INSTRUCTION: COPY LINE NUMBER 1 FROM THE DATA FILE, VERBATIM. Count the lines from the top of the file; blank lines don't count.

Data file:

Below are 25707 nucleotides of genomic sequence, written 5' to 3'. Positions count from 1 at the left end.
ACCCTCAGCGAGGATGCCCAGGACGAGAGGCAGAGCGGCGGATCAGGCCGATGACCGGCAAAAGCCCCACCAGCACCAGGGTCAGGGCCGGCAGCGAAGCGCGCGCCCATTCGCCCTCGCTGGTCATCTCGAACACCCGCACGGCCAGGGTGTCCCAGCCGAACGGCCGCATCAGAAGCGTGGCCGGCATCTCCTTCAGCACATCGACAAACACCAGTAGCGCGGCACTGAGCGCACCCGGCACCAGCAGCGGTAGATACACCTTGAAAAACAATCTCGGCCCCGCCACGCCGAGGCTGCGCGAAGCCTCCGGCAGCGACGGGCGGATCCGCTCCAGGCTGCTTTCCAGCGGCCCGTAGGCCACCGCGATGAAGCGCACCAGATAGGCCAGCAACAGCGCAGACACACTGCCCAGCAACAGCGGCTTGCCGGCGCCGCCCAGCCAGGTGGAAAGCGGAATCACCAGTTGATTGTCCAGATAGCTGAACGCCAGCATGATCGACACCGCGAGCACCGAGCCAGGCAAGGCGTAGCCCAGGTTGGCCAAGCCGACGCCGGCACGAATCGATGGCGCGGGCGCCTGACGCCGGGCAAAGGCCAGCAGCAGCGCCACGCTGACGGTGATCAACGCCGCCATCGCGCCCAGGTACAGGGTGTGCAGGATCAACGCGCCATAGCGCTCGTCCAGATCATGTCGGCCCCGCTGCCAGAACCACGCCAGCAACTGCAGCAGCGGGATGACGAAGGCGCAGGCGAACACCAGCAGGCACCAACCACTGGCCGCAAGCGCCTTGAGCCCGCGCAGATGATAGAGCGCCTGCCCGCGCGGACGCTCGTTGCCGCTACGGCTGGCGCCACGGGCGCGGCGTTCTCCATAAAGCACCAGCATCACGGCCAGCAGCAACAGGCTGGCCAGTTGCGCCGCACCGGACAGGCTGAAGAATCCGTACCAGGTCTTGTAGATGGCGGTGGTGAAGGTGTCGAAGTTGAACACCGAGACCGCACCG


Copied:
Below are 25707 nucleotides of genomic sequence, written 5' to 3'. Positions count from 1 at the left end.